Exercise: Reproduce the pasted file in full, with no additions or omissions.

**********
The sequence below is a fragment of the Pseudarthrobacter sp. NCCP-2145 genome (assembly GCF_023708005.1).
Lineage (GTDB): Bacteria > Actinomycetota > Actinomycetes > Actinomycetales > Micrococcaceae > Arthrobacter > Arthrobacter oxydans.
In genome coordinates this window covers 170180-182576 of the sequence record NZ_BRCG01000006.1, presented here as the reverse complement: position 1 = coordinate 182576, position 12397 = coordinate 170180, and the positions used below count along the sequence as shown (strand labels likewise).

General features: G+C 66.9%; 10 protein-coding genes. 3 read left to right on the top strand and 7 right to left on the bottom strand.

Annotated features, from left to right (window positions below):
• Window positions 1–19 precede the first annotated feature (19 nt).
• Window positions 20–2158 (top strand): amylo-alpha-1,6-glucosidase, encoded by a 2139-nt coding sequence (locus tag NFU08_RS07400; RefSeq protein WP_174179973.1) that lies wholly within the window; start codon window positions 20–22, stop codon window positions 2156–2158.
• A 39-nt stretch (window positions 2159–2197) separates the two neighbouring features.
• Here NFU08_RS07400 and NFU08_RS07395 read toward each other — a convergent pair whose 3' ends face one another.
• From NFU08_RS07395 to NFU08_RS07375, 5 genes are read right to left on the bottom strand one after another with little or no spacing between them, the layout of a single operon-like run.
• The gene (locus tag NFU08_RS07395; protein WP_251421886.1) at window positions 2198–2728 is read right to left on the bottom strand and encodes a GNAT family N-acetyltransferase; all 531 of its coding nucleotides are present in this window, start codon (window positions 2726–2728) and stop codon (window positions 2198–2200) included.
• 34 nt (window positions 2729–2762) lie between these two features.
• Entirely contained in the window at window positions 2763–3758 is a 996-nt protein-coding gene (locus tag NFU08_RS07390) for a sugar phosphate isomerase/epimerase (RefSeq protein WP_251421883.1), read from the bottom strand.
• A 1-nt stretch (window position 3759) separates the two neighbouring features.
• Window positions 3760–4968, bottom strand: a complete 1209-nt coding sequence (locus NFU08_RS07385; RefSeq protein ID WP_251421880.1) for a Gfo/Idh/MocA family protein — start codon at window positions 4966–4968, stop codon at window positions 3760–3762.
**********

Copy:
The sequence below is a fragment of the Pseudarthrobacter sp. NCCP-2145 genome (assembly GCF_023708005.1).
Lineage (GTDB): Bacteria > Actinomycetota > Actinomycetes > Actinomycetales > Micrococcaceae > Arthrobacter > Arthrobacter oxydans.
In genome coordinates this window covers 170180-182576 of the sequence record NZ_BRCG01000006.1, presented here as the reverse complement: position 1 = coordinate 182576, position 12397 = coordinate 170180, and the positions used below count along the sequence as shown (strand labels likewise).

General features: G+C 66.9%; 10 protein-coding genes. 3 read left to right on the top strand and 7 right to left on the bottom strand.

Annotated features, from left to right (window positions below):
• Window positions 1–19 precede the first annotated feature (19 nt).
• Window positions 20–2158 (top strand): amylo-alpha-1,6-glucosidase, encoded by a 2139-nt coding sequence (locus tag NFU08_RS07400; RefSeq protein WP_174179973.1) that lies wholly within the window; start codon window positions 20–22, stop codon window positions 2156–2158.
• A 39-nt stretch (window positions 2159–2197) separates the two neighbouring features.
• Here NFU08_RS07400 and NFU08_RS07395 read toward each other — a convergent pair whose 3' ends face one another.
• From NFU08_RS07395 to NFU08_RS07375, 5 genes are read right to left on the bottom strand one after another with little or no spacing between them, the layout of a single operon-like run.
• The gene (locus tag NFU08_RS07395; protein WP_251421886.1) at window positions 2198–2728 is read right to left on the bottom strand and encodes a GNAT family N-acetyltransferase; all 531 of its coding nucleotides are present in this window, start codon (window positions 2726–2728) and stop codon (window positions 2198–2200) included.
• 34 nt (window positions 2729–2762) lie between these two features.
• Entirely contained in the window at window positions 2763–3758 is a 996-nt protein-coding gene (locus tag NFU08_RS07390) for a sugar phosphate isomerase/epimerase (RefSeq protein WP_251421883.1), read from the bottom strand.
• A 1-nt stretch (window position 3759) separates the two neighbouring features.
• Window positions 3760–4968, bottom strand: a complete 1209-nt coding sequence (locus NFU08_RS07385; RefSeq protein ID WP_251421880.1) for a Gfo/Idh/MocA family protein — start codon at window positions 4966–4968, stop codon at window positions 3760–3762.